SMITH MAKES IT THREE FROM FIVE
British Truck Racing Championship leader Ryan Smith continued his scorching form to win three of five Thruxton battles.
The Mansfield driver led race one from pole but, by the Club chicane, was hounded by 10-time series champion Stuart Oliver. A dive up the inside of the same corner three laps later allowed Oliver to put his Volvo into the lead, but finished second after Smith outbraked him into the chicane.
Oliver took the race one disappointment into his stride though, and vaulted himself up the order from 10th to second in a single lap in the reversed second affair, ultimately winning by 0.264s ahead of the arguably faster David Jenkins.
Oliver went on to prove his racewinning nous again in race four with a victory from his sixth-place start.
Steve Powell had pole for the third contest, but Shane Brereton got a better run into Church for the lead. Smith had scythed his way from the back of the pack to reach third by lap three, and an opportunistic chance to outbrake Brereton at Campbell and Cobb allowed him to win again. Victory from eighth over Mat Summerfield in race five completed an impressive weekend for the Man TGA driver.
“This truck around Thruxton will look after its tyres – that’s what racing is all about, how the truck looks after its tyres,” he said. “It was an unknown quantity going into this season, but I knew if I bide my time I can outbrake them into the chicane.”
The Kumho BMW battle was a twohorse race between polesitter James Card and James Macintyre-ure in the A1 class. A strong exit from Club allowed Macintyre-ure to squeeze past Card for the win, flashing his lights furiously at backmarkers who looked to threaten his lead along the way.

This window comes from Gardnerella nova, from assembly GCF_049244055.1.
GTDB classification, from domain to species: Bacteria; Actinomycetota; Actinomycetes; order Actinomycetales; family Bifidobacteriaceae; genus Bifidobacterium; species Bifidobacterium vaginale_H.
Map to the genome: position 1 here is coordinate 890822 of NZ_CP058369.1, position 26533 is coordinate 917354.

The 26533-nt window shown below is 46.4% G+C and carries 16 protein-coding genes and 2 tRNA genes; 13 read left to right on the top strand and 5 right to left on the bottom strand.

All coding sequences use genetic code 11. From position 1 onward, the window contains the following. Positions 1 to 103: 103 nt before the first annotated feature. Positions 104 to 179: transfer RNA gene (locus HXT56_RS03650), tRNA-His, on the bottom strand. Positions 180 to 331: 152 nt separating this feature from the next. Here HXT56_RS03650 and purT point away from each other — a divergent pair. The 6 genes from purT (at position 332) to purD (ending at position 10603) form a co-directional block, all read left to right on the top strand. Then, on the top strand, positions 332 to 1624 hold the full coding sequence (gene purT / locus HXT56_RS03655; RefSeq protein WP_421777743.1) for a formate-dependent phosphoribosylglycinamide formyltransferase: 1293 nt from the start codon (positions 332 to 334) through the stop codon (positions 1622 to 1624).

Macintyre-ure again led Card away from pole in race two, but a power issue in the final chicane four laps in gave Card an easy win by more than 28s.
If Mark Armstrong didn’t have bad luck, he wouldn’t have any luck at all. Hoping to put the overheating issues that plagued him at the recent Silverstone Formula Ford 1600 round behind him, Armstrong put his Van Diemen RF80 on pole before a sudden rear wishbone failure caused him to retire from the lead, and left him unable to race on Sunday. “I’m not used to the Formula Ford heartache,” he joked afterwards. That enabled Nigel Lingwood to drink the champagne, while Charles Greenwood took a class win before passing the helmet to dad Jonathan for Sunday’s race. Lingwood won the Sunday sprint from pole with a comfortable 2.463s margin over Kevin Mansell. Ian Jeary was the class B victor on track but was excluded for being underweight, handing the win to Kevin Howell.
A healthy field of 70 Caterhams raced in three different groups. Graeme Smith led into the final lap of the Caterham Classic race one, but Peter Tattersall dived up the inside of Club, and a small tag between the pair ended up with Tattersall spinning and collecting Marc Noaro and Colin Jardine. Steven Mcmaster avoided the carnage for the win. It was a cleaner display in race two – Mcmaster sped off the line quicker than polesitter Smith to confirm his brace of victories.
In the first Caterham Super and Mega duel, series returnee Declan Dolan and Luke Cooper were dicing for the win when they touched, putting them both out of contention. Christopher Benfield made the most of a cracking start from ninth and stole the top step of the podium.
In a wet race two it was Oliver Gibson who claimed his first win of the season. “I love the wet conditions and I think that might have helped in the last couple of laps,” he said.
Dylan Stanley defied the slipstreaming conventions in the second Caterham Sigmax and Sigma race, taking the lead past polesitter and race one winner Lee Bristow into Allard after getting a better start. From out front Stanley built a 7.5s gap over Cedric Bloch and Bristow. Scott Lawrence spun out of the exit of Club on the final tour, which Bloch and Bristow narrowly avoided to take second and third respectively.